Learning about customers: Demand implications of logistics-related decision-making in B2B

Sarah Gelper, Nevin Mutlu, Fred Langerak

Context matters: optimizing shared decision making in real-world forecasting and inventory management

Pascale Le Blanc, Philippe van de Calseyde, Anna-Sophie Ulfert-Blank

AI-based replenishment and order fulfillment strategies for omnichannel supply chains

Zümbül Atan, Albert Schrotenboer, Tom Van Woensel

Food valorisation in sustainable supply chains

Ahmadreza Marandi, Sonja Rohmer, Tom Van Woensel

Digital Twins: An ingenious AI companion or an evil twin?

Néomie Raassens, Jeroen Schepers, Tom Van Woensel

AI for sustainable last-mile delivery by micro mobility: a socio-technical perspective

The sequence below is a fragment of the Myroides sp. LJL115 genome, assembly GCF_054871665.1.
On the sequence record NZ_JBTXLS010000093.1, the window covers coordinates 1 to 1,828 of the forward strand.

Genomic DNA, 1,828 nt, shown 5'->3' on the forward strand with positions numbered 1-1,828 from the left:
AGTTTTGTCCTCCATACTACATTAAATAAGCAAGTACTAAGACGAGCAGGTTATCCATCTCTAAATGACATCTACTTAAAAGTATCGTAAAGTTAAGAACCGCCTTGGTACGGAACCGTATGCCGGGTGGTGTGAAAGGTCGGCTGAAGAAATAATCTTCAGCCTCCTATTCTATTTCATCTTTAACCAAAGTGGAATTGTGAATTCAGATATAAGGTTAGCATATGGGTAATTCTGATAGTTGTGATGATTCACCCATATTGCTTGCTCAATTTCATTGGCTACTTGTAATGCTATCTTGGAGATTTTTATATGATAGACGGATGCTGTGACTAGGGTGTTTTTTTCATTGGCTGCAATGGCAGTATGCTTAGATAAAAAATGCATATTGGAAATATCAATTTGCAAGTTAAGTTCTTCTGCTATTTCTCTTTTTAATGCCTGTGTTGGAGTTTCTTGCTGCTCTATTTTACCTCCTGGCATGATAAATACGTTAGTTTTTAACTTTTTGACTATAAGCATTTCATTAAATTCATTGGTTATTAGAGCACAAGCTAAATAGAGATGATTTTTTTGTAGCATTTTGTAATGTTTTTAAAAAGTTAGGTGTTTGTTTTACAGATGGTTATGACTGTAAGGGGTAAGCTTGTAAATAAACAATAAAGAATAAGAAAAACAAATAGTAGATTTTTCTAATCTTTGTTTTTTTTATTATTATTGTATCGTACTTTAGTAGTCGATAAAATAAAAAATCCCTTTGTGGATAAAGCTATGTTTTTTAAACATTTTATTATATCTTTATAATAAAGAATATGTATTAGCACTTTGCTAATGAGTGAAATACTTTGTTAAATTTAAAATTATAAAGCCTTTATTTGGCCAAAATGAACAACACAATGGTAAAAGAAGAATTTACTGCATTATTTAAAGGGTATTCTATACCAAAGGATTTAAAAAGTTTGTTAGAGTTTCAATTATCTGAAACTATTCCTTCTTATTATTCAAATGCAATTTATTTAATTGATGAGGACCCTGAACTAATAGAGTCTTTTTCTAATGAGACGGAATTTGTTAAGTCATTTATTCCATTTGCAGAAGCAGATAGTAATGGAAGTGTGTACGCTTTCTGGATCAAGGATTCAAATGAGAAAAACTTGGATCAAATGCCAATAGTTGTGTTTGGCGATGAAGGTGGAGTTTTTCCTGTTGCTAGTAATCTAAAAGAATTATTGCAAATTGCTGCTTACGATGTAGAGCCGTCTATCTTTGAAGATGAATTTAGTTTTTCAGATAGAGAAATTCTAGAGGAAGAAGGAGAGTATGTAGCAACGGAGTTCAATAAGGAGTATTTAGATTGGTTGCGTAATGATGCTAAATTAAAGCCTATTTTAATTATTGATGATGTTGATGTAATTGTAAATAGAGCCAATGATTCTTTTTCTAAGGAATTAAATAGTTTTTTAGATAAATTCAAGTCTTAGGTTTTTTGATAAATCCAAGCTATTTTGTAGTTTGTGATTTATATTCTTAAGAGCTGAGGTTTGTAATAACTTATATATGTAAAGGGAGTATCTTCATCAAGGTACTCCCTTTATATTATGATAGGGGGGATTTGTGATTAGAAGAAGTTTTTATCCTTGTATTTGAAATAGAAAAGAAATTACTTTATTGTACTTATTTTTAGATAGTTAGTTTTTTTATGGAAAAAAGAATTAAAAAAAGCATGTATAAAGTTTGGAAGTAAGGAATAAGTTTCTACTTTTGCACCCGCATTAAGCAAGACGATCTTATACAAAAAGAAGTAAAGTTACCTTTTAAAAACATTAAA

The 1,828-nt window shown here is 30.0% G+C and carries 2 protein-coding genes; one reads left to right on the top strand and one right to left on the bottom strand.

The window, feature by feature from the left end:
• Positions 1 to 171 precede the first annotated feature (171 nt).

Frauke Behrendt, Floor Alkemade

Data-driven optimization using Digital Twins for sustainable last-mile delivery

Yingqian Zhang, Laurens Bliek, Tom Van Woensel

Online supply chain planning

Remco Dijkman, Willem van Jaarsveld

From feared competitor to trusted companion: understanding and enhancing trust in AI over time

Chris Snijders, Gerrit Rooks, Marijn Willemsen

Widening the Frame: Improving Automated Rational Choice through Metacognition

Diego Morales, Vincent Müller, Patrik Hummel, Dirk Fahland

Human decision making in production planning systems: How do superior information and systematic bias impact the performance?

Lijia Tan, Ton de Kok, Rob Basten

Data-driven robust optimization approach: theory and human decision-makers

Lijia Tan, Ahmadreza Marandi, Rob Basten